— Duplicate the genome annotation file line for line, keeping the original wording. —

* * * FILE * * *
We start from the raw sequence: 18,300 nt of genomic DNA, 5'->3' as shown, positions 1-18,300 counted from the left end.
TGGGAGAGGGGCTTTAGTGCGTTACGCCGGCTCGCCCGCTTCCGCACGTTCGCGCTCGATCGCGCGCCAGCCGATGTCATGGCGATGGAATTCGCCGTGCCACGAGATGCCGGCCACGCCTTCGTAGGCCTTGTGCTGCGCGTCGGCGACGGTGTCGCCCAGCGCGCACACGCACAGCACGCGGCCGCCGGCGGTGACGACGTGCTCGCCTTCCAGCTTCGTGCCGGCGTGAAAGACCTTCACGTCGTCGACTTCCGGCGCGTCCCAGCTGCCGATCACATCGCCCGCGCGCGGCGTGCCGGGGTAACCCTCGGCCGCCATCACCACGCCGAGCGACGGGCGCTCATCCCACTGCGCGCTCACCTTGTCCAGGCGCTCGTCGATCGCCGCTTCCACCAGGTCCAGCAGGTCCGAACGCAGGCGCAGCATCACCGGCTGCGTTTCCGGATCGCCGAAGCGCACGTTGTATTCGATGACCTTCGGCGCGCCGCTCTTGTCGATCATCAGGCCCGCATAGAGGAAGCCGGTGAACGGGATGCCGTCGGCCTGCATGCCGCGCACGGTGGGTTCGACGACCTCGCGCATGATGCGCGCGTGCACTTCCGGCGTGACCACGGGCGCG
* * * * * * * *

We start from the raw sequence: 18,300 nt of genomic DNA, 5'->3' as shown, positions 1-18,300 counted from the left end.
TGGGAGAGGGGCTTTAGTGCGTTACGCCGGCTCGCCCGCTTCCGCACGTTCGCGCTCGATCGCGCGCCAGCCGATGTCATGGCGATGGAATTCGCCGTGCCACGAGATGCCGGCCACGCCTTCGTAGGCCTTGTGCTGCGCGTCGGCGACGGTGTCGCCCAGCGCGCACACGCACAGCACGCGGCCGCCGGCGGTGACGACGTGCTCGCCTTCCAGCTTCGTGCCGGCGTGAAAGACCTTCACGTCGTCGACTTCCGGCGCGTCCCAGCTGCCGATCACATCGCCCGCGCGCGGCGTGCCGGGGTAACCCTCGGCCGCCATCACCACGCCGAGCGACGGGCGCTCATCCCACTGCGCGCTCACCTTGTCCAGGCGCTCGTCGATCGCCGCTTCCACCAGGTCCAGCAGGTCCGAACGCAGGCGCAGCATCACCGGCTGCGTTTCCGGATCGCCGAAGCGCACGTTGTATTCGATGACCTTCGGCGCGCCGCTCTTGTCGATCATCAGGCCCGCATAGAGGAAGCCGGTGAACGGGATGCCGTCGGCCTGCATGCCGCGCACGGTGGGTTCGACGACCTCGCGCATGATGCGCGCGTGCACTTCCGGCGTGACCACGGGCGCG